Notes on the Florida Keys - Part 7

Chapter 7: Naval Indian Hunters



During that time, her sailors helped the citizens clear the woods at the edge of town to hamper the Seminole's ability to launch a surprise attack.

The Key West Inquirer lamented, "We have no cannon, but must depend solely on the muskets without bayonets, rifles, pistols and a species of short broad swords or, more properly, cane-knives, for our defense."

Jacob Housman was not about to abandon his forty-thousand dollar empire to the savages. He formed a twenty four man militia comprising all the able-bodied white males and six negro slaves. He advanced them pay and subsistence at regular Army rates, assuming he would ultimately be repaid by the government. Not surprisingly, the militiamen elected Housman their captain. With the help of all the settlers, the militia constructed defensive embankments and mounted six cannon at strategic points around the island.

In the meantime, the islanders saw more and more signs of the presence of warriors in the upper Keys. [so cryptic... what signs?!]

When the fire reached the lantern room, it broke the glass and set Thompson's clothes on fire. Thompson decided to end his suffering by throwing a keg of gunpowder down into the inferno. But instead of killing him, the explosion blew out the fire.

To vary their dull routine and diet, the crew had planted a farm-garden on Key Largo. On October 5, 1836, a band of about seventy natives crossed Florida Bay to Key Largo and destroyed the garden and storage buildings.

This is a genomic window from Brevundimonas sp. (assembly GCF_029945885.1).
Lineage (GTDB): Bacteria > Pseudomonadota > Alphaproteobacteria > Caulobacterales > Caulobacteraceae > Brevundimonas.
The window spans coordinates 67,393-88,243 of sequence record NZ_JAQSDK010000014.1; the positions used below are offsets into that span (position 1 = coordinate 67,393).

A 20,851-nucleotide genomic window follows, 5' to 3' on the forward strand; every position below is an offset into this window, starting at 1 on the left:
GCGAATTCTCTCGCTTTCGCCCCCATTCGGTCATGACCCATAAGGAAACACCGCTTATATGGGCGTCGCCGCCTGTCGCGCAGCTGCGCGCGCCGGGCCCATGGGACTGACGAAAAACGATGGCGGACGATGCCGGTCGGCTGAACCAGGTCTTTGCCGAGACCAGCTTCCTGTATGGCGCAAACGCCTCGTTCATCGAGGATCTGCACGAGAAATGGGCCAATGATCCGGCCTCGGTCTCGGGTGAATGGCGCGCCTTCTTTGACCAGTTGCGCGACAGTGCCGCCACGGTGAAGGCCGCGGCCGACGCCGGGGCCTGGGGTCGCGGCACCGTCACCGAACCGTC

The Seminoles looted the vessel and then burned her.

At the time he was trying to get Indian Key designated a port entry so he could bring wrecked ships and cargoes to his domain instead of to his rivals in Key West. In his typical scheming fashion, he offered each sailor and marine a glass of grog in return for a signature on his port-of-entry petition. Nearly all signed happily, some more than once.

On the morning of June 23, 1837, a band of natives ambushed and killed the captain of the Carysfort Reef lightship and one of his crewmen as they stepped ashore on Key Largo to gather wood for the ship's stove. [There it is again. Stove wood - the ultimate call to adventure]

Coste sent a boat with muffled oars (wrapped in canvas to reduce noise from rubbing in the rowlocks) to investigate.

Afraid the sickness would spread to the Poinsett's crew, Mayo sent the surgeon and his assistant, together with several nursing attendants, ashore to set up a hospital. Sailors erected a large tent made from sails. In a short while, the medical staff became ill, and one of the nursing attendants died.

On Tea Table [Key], sailors and marines underwent intensive training in handling the small boats and canoes and in firing small arms. They also set up a hospital for possible future casualties and for men who might come down with malaria.